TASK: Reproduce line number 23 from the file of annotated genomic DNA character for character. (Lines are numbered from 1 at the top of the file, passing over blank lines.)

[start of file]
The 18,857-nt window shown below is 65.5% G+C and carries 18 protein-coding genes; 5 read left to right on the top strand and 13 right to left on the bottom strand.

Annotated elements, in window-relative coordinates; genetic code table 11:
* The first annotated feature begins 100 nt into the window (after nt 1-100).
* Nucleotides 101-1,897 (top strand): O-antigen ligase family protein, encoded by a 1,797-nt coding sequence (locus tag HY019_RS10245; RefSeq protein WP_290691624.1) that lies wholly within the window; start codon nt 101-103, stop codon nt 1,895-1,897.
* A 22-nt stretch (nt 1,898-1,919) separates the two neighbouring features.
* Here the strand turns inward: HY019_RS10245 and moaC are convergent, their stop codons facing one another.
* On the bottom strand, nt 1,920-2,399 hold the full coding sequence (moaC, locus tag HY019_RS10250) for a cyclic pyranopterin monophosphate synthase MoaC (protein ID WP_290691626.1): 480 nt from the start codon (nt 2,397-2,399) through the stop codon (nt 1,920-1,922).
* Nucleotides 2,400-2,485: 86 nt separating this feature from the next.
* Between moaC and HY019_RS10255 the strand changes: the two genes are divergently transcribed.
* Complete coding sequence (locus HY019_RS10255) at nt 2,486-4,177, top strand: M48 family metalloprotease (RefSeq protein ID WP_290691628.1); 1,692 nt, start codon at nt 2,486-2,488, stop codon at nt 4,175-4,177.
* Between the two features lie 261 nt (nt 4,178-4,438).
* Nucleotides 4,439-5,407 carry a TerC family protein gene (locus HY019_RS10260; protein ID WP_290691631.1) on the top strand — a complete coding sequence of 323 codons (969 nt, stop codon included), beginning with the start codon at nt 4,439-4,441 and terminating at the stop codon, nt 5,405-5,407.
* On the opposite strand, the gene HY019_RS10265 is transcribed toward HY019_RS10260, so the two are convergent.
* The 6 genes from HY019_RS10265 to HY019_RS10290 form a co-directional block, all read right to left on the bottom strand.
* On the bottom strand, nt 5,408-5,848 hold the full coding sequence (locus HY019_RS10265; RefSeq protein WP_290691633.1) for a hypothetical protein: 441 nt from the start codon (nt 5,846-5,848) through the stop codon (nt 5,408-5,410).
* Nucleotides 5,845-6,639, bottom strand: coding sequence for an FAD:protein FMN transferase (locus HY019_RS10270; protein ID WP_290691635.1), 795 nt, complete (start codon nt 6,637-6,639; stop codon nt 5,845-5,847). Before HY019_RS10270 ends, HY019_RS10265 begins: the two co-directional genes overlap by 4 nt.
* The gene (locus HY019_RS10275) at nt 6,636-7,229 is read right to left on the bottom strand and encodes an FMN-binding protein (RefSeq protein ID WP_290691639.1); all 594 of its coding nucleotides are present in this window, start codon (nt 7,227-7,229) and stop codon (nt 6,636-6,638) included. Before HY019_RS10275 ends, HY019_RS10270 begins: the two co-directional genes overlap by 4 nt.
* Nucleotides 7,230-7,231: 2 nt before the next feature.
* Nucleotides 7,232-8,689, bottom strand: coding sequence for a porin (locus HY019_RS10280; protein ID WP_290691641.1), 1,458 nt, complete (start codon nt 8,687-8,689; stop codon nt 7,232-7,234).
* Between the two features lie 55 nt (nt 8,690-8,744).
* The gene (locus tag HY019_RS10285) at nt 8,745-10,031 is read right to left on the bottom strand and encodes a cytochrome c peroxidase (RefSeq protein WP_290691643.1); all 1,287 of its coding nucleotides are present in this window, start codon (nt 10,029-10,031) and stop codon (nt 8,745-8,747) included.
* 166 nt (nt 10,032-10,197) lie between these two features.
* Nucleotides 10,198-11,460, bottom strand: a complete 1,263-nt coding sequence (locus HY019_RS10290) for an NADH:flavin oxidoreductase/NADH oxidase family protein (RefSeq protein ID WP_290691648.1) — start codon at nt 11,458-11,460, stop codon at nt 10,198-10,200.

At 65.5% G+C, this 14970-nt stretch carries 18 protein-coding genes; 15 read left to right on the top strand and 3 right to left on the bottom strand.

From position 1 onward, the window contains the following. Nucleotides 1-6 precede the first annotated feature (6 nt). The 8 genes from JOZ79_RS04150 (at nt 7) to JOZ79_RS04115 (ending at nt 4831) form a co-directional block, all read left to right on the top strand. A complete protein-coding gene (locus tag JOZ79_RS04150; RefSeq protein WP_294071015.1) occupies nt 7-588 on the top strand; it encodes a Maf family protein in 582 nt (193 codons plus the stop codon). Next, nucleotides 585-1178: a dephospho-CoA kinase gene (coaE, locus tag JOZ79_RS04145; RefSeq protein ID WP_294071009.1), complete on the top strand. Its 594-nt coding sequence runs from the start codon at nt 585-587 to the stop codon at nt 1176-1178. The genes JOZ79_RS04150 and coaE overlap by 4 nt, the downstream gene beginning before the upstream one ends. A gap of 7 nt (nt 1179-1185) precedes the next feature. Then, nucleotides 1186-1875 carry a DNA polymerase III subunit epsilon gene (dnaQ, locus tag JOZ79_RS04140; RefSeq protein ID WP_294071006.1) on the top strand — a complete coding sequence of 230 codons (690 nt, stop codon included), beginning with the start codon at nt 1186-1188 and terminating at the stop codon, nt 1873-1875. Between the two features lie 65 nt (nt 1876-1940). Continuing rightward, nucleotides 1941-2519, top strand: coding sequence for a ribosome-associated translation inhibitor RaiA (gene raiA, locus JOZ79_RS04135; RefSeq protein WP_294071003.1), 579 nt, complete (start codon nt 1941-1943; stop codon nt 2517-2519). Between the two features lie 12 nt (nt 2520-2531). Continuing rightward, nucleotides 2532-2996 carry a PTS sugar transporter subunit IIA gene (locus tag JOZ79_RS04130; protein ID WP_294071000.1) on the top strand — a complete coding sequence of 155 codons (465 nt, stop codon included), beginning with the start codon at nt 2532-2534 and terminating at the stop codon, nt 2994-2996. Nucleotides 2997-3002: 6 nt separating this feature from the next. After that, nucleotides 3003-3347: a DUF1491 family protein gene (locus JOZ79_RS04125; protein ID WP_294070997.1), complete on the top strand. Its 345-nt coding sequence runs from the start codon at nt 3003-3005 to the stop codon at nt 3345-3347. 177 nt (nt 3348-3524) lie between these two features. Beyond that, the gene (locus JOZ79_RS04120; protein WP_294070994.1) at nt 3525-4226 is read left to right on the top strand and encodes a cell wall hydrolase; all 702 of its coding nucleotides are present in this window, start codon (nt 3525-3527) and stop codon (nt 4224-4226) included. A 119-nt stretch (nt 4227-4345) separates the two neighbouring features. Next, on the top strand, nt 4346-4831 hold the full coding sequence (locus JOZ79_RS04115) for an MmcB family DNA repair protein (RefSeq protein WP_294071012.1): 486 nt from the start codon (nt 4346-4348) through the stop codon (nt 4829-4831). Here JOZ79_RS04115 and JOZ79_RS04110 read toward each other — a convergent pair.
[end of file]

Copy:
* Nucleotides 10,198-11,460, bottom strand: a complete 1,263-nt coding sequence (locus HY019_RS10290) for an NADH:flavin oxidoreductase/NADH oxidase family protein (RefSeq protein ID WP_290691648.1) — start codon at nt 11,458-11,460, stop codon at nt 10,198-10,200.